The sonde 20 is normally battery-driven and therefore to extend the total number of hours the sonde 20 underground, it may have a power saving mode for times in which the sonde 20 is not required to transmit data. This is known as the “park” mode. In that park mode, the sonde turns off the electromagnetic transmission, and also any other circuits of the sonde 20 which are not used. In order to initiate the park mode, the boring tool 10 is rotated through a predetermined roll angle, which can be detected by the tilt sensor of the sonde 20. When the roll sensor detects that such a rotation has occurred, and there has been no subsequent rotation for a suitable period such as 2 or 3 minutes, the sonde enters the park mode. When the sonde detects that predetermined rotation, it may trigger a display on the remote station 40 to indicate to the operator that it has received the command to change to the park mode after the predetermined delay, so that the operator can initiate another rotation if the park mode is not needed. The park mode is cancelled immediately a further rotation of the underground boring tool is detected by the sonde 20.

FIG. 2 shows the underground boring tool 10 in more detail. The slanted leading face 13 is more clearly shown, and FIG. 2 also shows that the boring tool 10 has a slot 21 therein to aid the radiation of electromagnetic signals from the sonde 20. The sonde 20 is rotationally keyed to the rest of the boring tool 10 by a key 22.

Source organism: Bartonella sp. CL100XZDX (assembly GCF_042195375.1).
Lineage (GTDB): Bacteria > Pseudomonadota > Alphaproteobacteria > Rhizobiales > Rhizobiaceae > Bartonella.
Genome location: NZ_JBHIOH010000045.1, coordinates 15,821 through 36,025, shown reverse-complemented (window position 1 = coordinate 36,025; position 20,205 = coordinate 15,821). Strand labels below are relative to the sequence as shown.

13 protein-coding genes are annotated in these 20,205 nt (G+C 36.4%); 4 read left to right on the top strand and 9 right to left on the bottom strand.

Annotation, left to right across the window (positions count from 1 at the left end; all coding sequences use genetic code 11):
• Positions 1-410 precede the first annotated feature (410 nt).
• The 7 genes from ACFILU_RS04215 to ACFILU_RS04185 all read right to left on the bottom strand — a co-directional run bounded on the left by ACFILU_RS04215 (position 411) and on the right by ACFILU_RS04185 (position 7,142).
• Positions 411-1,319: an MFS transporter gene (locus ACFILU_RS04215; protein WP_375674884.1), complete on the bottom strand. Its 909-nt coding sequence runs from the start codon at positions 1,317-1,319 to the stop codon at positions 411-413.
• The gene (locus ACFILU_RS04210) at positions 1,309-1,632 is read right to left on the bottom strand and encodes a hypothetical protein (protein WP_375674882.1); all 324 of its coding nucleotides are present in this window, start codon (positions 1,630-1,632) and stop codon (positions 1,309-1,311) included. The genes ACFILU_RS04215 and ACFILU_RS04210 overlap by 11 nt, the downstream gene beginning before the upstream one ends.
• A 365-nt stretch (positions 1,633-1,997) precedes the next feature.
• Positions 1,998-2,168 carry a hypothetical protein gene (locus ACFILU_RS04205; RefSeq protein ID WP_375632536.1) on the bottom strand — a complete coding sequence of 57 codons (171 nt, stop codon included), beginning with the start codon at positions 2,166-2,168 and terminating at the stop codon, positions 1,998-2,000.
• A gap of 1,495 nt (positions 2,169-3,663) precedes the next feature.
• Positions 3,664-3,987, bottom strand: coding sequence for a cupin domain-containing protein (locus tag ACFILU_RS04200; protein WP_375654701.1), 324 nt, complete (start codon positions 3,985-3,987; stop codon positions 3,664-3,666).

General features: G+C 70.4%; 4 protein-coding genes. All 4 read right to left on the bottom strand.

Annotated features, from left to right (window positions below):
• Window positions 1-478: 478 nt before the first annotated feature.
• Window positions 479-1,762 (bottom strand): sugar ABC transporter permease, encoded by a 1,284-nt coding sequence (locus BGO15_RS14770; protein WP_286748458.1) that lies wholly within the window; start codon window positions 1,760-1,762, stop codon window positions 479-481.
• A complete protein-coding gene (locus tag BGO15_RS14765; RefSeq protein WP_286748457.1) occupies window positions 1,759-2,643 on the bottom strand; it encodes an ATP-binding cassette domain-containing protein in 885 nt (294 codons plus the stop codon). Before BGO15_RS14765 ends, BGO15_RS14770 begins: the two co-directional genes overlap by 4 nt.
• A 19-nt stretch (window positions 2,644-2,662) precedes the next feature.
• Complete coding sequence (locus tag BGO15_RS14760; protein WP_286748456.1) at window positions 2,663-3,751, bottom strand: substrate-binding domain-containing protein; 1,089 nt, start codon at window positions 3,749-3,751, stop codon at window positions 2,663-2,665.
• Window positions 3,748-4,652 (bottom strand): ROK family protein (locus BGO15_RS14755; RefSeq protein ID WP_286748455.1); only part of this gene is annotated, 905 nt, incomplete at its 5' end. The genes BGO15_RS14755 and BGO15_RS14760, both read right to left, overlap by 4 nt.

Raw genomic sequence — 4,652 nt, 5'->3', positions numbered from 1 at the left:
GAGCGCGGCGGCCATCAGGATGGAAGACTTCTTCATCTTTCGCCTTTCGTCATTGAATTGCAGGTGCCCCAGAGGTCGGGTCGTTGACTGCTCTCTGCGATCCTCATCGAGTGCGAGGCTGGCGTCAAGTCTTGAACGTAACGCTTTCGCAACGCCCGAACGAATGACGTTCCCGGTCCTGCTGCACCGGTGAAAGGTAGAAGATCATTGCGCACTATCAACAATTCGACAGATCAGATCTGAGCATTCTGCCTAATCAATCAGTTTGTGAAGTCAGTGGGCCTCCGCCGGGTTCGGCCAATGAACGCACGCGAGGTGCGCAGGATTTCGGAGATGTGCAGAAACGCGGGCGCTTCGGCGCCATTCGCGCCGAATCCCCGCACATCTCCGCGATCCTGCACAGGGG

In accordance with the present invention, the underground boring tool is rotated through a predetermined angle a plurality of times. That predetermined angle may be the same as that needed to initiate the park mode, but this is not a problem provided the time interval between successive rotations is less than that needed to trigger the park mode itself.

If there are n steps in the sequence, the number of possible commands to the sonde 20, in addition to the park command, is n−1. If the angle of successive rotations in the sequence is different from that needed to trigger the park mode, there would then be n possible commands, but it is convenient for the angles to be the same.